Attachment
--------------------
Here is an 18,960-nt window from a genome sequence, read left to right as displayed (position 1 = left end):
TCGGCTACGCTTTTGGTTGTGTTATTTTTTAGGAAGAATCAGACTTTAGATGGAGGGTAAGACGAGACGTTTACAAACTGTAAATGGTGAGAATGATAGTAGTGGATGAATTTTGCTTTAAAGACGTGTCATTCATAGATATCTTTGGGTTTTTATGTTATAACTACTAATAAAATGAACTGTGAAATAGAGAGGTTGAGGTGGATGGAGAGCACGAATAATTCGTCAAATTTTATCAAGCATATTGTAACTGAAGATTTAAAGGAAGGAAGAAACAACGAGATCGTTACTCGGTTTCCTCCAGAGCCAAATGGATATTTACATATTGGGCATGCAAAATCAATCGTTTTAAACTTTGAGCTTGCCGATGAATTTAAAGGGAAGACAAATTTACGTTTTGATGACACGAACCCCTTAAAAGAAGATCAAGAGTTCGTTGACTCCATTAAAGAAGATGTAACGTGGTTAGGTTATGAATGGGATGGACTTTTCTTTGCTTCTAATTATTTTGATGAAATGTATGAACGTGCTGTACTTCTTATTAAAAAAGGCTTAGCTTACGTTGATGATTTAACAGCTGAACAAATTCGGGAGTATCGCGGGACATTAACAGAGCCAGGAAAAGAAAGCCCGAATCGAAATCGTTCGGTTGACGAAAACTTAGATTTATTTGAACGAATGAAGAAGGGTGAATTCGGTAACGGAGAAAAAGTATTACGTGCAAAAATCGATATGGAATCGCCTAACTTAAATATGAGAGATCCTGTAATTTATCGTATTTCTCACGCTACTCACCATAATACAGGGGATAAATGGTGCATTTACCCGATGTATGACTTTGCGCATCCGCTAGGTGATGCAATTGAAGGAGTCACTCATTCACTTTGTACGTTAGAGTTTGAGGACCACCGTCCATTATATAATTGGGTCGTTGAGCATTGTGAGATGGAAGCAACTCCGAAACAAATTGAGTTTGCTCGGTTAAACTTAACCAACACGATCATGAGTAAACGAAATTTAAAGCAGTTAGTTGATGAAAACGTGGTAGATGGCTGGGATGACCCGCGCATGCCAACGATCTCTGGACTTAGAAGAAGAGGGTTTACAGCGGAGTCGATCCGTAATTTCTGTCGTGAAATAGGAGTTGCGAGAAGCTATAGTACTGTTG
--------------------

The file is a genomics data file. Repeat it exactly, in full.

Here is an 18,960-nt window from a genome sequence, read left to right as displayed (position 1 = left end):
TCGGCTACGCTTTTGGTTGTGTTATTTTTTAGGAAGAATCAGACTTTAGATGGAGGGTAAGACGAGACGTTTACAAACTGTAAATGGTGAGAATGATAGTAGTGGATGAATTTTGCTTTAAAGACGTGTCATTCATAGATATCTTTGGGTTTTTATGTTATAACTACTAATAAAATGAACTGTGAAATAGAGAGGTTGAGGTGGATGGAGAGCACGAATAATTCGTCAAATTTTATCAAGCATATTGTAACTGAAGATTTAAAGGAAGGAAGAAACAACGAGATCGTTACTCGGTTTCCTCCAGAGCCAAATGGATATTTACATATTGGGCATGCAAAATCAATCGTTTTAAACTTTGAGCTTGCCGATGAATTTAAAGGGAAGACAAATTTACGTTTTGATGACACGAACCCCTTAAAAGAAGATCAAGAGTTCGTTGACTCCATTAAAGAAGATGTAACGTGGTTAGGTTATGAATGGGATGGACTTTTCTTTGCTTCTAATTATTTTGATGAAATGTATGAACGTGCTGTACTTCTTATTAAAAAAGGCTTAGCTTACGTTGATGATTTAACAGCTGAACAAATTCGGGAGTATCGCGGGACATTAACAGAGCCAGGAAAAGAAAGCCCGAATCGAAATCGTTCGGTTGACGAAAACTTAGATTTATTTGAACGAATGAAGAAGGGTGAATTCGGTAACGGAGAAAAAGTATTACGTGCAAAAATCGATATGGAATCGCCTAACTTAAATATGAGAGATCCTGTAATTTATCGTATTTCTCACGCTACTCACCATAATACAGGGGATAAATGGTGCATTTACCCGATGTATGACTTTGCGCATCCGCTAGGTGATGCAATTGAAGGAGTCACTCATTCACTTTGTACGTTAGAGTTTGAGGACCACCGTCCATTATATAATTGGGTCGTTGAGCATTGTGAGATGGAAGCAACTCCGAAACAAATTGAGTTTGCTCGGTTAAACTTAACCAACACGATCATGAGTAAACGAAATTTAAAGCAGTTAGTTGATGAAAACGTGGTAGATGGCTGGGATGACCCGCGCATGCCAACGATCTCTGGACTTAGAAGAAGAGGGTTTACAGCGGAGTCGATCCGTAATTTCTGTCGTGAAATAGGAGTTGCGAGAAGCTATAGTACTGTTG